Tea is the most common and important drink in Japan, and as you can imagine, there are a few things you should know about how to talk about the many types of tea in Japan.
The basic word for tea is ocha (お茶, おちゃ). If you ask for it without specifying anything further, you’ll get green tea, specifically sencha (see below). Green tea is made from the same Camellia sinensis leaves as other kinds of tea, but with green tea, the leaves aren’t allowed to oxidize. In black teas, a long period of oxidation gives the leaves their dark color and their bold flavor. In green teas, the leaves are dried, either in a pan or in an oven, and this drying prevents oxidation, so the leaves stay green and have more of a leafy, grassy taste.
Sencha (煎茶, せんちゃ) is “basic” green tea, the most common of the types of tea in Japan. Over three quarters of the tea produced in Japan is sencha. After the leaves are picked, they’re steamed for about twenty seconds, which prevents oxidation. Then the leaves are rolled, and this gives sencha leaves their shape.
Genmaicha (玄米茶, げんまいちゃ) is sencha combined with puffs of roasted brown rice. When it’s steeped, it has a yellow color, and the roasted rice gives it a nutty taste.
Houjicha (ほうじ茶, ほうじちゃ) is like sencha, but instead of being steamed, the leaves are roasted in a porcelain pot over charcoal. The higher temperatures turn the leaves reddish-brown, and instead of the grassy flavor of sencha, houjicha has a deeper, caramel flavor and less caffeine.
Bancha (番茶, ばんちゃ) is similar to sencha, but the leaves are harvested later, so it’s considered a lower quality and is therefore less expensive.
Matcha (抹茶, まっちゃ) is the green tea powder that’s used in the traditional Japanese tea ceremony. Before the leaves are harvested, they’re grown in shade for about a month, which produces more caffeine and theanine. To prepare matcha, the tea powder is mixed with near-boiling water using a chasen ( 茶筅, ちゃせん), a bamboo whisk.
Gyokuro (玉 露, ぎょくろ) is considered to be the finest kind of green tea. The plants are kept in the shade before being harvested, protected from the sun for at least twenty days. This gives the tea a sweeter taste.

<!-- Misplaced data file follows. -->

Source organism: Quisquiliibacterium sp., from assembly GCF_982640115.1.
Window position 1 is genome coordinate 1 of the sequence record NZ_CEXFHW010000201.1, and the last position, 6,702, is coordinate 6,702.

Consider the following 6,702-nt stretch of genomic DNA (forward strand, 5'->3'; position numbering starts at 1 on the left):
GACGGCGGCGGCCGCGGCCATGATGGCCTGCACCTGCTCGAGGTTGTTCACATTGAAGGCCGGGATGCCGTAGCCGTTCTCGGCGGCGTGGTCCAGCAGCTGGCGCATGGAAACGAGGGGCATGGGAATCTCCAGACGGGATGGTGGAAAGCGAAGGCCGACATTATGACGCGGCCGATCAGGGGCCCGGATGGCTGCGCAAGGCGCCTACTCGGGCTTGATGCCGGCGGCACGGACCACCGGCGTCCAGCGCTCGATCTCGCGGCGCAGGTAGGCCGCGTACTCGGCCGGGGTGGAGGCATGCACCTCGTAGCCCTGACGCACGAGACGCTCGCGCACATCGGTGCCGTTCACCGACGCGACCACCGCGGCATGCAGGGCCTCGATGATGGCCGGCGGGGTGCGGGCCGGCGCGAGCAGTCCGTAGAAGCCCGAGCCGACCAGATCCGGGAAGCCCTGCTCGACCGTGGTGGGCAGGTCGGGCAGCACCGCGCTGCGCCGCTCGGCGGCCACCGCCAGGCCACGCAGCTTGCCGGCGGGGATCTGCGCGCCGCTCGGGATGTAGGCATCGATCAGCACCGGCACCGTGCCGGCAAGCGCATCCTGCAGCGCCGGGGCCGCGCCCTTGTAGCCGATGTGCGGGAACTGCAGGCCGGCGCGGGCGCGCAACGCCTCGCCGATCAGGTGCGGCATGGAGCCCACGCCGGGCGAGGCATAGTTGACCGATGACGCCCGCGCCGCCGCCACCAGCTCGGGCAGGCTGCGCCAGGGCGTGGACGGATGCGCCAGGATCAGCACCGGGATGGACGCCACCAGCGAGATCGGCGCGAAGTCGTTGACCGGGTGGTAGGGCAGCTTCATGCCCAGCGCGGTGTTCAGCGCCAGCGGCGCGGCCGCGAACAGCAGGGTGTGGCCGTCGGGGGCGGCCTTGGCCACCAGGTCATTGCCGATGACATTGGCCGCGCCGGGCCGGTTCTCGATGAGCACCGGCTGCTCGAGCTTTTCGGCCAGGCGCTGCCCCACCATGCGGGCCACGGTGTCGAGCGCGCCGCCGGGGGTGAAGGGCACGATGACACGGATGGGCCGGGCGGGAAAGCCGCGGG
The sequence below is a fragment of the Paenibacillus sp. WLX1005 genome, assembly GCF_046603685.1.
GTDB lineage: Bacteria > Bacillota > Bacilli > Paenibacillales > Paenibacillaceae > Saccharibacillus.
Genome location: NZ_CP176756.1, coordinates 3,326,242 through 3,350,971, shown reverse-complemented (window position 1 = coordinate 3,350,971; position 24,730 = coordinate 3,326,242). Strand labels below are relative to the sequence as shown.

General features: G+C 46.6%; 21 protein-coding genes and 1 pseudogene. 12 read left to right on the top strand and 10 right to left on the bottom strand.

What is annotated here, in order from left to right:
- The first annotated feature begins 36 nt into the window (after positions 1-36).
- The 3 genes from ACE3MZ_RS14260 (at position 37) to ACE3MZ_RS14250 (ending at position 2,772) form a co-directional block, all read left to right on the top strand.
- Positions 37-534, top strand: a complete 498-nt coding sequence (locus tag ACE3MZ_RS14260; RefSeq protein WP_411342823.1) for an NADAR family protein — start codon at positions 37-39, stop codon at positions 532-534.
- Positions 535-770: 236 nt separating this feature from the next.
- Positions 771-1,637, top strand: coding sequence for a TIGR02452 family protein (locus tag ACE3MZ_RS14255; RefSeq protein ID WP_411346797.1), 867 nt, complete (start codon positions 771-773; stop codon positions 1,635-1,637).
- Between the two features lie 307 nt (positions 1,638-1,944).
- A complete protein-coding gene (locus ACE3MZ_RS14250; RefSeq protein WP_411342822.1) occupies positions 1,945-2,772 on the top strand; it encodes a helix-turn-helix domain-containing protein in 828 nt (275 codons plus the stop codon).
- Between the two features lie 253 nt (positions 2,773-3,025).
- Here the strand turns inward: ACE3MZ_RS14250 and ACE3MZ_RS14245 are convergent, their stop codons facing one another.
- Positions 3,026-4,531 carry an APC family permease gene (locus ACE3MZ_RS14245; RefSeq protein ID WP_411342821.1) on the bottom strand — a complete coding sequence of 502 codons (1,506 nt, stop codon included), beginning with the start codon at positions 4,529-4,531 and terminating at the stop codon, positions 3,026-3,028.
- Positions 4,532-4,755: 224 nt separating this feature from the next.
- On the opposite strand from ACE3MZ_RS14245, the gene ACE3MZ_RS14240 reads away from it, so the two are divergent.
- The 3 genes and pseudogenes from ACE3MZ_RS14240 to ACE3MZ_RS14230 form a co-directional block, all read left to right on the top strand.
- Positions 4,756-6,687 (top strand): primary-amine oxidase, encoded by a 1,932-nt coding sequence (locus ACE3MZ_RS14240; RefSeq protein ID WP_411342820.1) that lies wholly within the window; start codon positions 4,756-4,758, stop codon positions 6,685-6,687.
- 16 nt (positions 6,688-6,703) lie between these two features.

Black Tea and Other Drinks
There are other types of tea in Japan that aren’t green tea. If you specifically want black tea, it’s called koucha (紅茶, こうちゃ). Kou (紅, こう) actually means deep red or crimson, rather than black. There are many kinds of black tea – Assam, Darjeeling, Ceylon, and so on – and this is what you’re probably most familiar with if you’re a tea drinker in the west.
Uuroncha (烏龍茶, ウーロンちゃ) is oolong tea. You may think of oolong as another kind of black tea, but it’s actually between green and black tea when it comes to oxidation. Tea leaves for oolong are allowed to dry and wither in the sun and are semi-oxidized. There are a lot of varieties of oolong, mostly from China.
Mugicha (麦茶, むぎちゃ) is not actually tea, but is instead an infusion of roasted barley. It’s caffeine-free and has a toasted nutty flavor. It’s commonly drunk cold in Japan as a summer refreshment, but you can also drink it hot.
Konbucha (昆布, こんぶちゃ) in Japan is not the same thing as the fermented, fizzy, vinegar-esque (and some say very stinky) kombucha that’s become popular in the US. That kombucha is made from a kind of mushroom. Japanese konbucha is made with kelp, a very common seaweed. You could be welcomed to a traditional ryokan (旅館, りょかん) with a nice cup of konbucha.
You don’t have to go to Japan to taste all of these varieties of tea. They’re easy to find in tea shops or even supermarkets in the West, or of course online. They’re all different, but they’re all oishii (おいしい), delicious.
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